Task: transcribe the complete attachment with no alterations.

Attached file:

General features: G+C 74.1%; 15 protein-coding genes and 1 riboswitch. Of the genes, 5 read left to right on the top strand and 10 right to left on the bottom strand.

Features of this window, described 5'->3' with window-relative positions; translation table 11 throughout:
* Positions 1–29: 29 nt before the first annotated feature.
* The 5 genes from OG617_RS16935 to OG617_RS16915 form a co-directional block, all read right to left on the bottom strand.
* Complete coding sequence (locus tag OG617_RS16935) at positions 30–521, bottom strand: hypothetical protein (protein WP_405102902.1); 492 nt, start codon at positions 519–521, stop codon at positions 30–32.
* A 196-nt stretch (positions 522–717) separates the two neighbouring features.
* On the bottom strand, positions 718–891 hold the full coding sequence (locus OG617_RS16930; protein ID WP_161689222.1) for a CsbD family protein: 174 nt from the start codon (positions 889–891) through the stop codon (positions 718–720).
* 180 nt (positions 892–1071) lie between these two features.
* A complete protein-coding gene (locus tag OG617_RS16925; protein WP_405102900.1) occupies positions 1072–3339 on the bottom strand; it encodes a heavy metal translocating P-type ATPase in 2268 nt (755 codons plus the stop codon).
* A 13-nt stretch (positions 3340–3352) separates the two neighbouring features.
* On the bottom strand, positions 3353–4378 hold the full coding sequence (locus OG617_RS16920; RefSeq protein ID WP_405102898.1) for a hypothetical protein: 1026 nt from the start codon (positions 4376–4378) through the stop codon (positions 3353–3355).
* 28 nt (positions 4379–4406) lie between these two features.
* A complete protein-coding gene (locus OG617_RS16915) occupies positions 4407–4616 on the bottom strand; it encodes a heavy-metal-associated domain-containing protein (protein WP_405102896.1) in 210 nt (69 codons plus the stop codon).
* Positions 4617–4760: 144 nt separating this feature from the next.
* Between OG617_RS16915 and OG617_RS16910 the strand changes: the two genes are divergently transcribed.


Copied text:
General features: G+C 74.1%; 15 protein-coding genes and 1 riboswitch. Of the genes, 5 read left to right on the top strand and 10 right to left on the bottom strand.

Features of this window, described 5'->3' with window-relative positions; translation table 11 throughout:
* Positions 1–29: 29 nt before the first annotated feature.
* The 5 genes from OG617_RS16935 to OG617_RS16915 form a co-directional block, all read right to left on the bottom strand.
* Complete coding sequence (locus tag OG617_RS16935) at positions 30–521, bottom strand: hypothetical protein (protein WP_405102902.1); 492 nt, start codon at positions 519–521, stop codon at positions 30–32.
* A 196-nt stretch (positions 522–717) separates the two neighbouring features.
* On the bottom strand, positions 718–891 hold the full coding sequence (locus OG617_RS16930; protein ID WP_161689222.1) for a CsbD family protein: 174 nt from the start codon (positions 889–891) through the stop codon (positions 718–720).
* 180 nt (positions 892–1071) lie between these two features.
* A complete protein-coding gene (locus tag OG617_RS16925; protein WP_405102900.1) occupies positions 1072–3339 on the bottom strand; it encodes a heavy metal translocating P-type ATPase in 2268 nt (755 codons plus the stop codon).
* A 13-nt stretch (positions 3340–3352) separates the two neighbouring features.
* On the bottom strand, positions 3353–4378 hold the full coding sequence (locus OG617_RS16920; RefSeq protein ID WP_405102898.1) for a hypothetical protein: 1026 nt from the start codon (positions 4376–4378) through the stop codon (positions 3353–3355).
* 28 nt (positions 4379–4406) lie between these two features.
* A complete protein-coding gene (locus OG617_RS16915) occupies positions 4407–4616 on the bottom strand; it encodes a heavy-metal-associated domain-containing protein (protein WP_405102896.1) in 210 nt (69 codons plus the stop codon).
* Positions 4617–4760: 144 nt separating this feature from the next.
* Between OG617_RS16915 and OG617_RS16910 the strand changes: the two genes are divergently transcribed.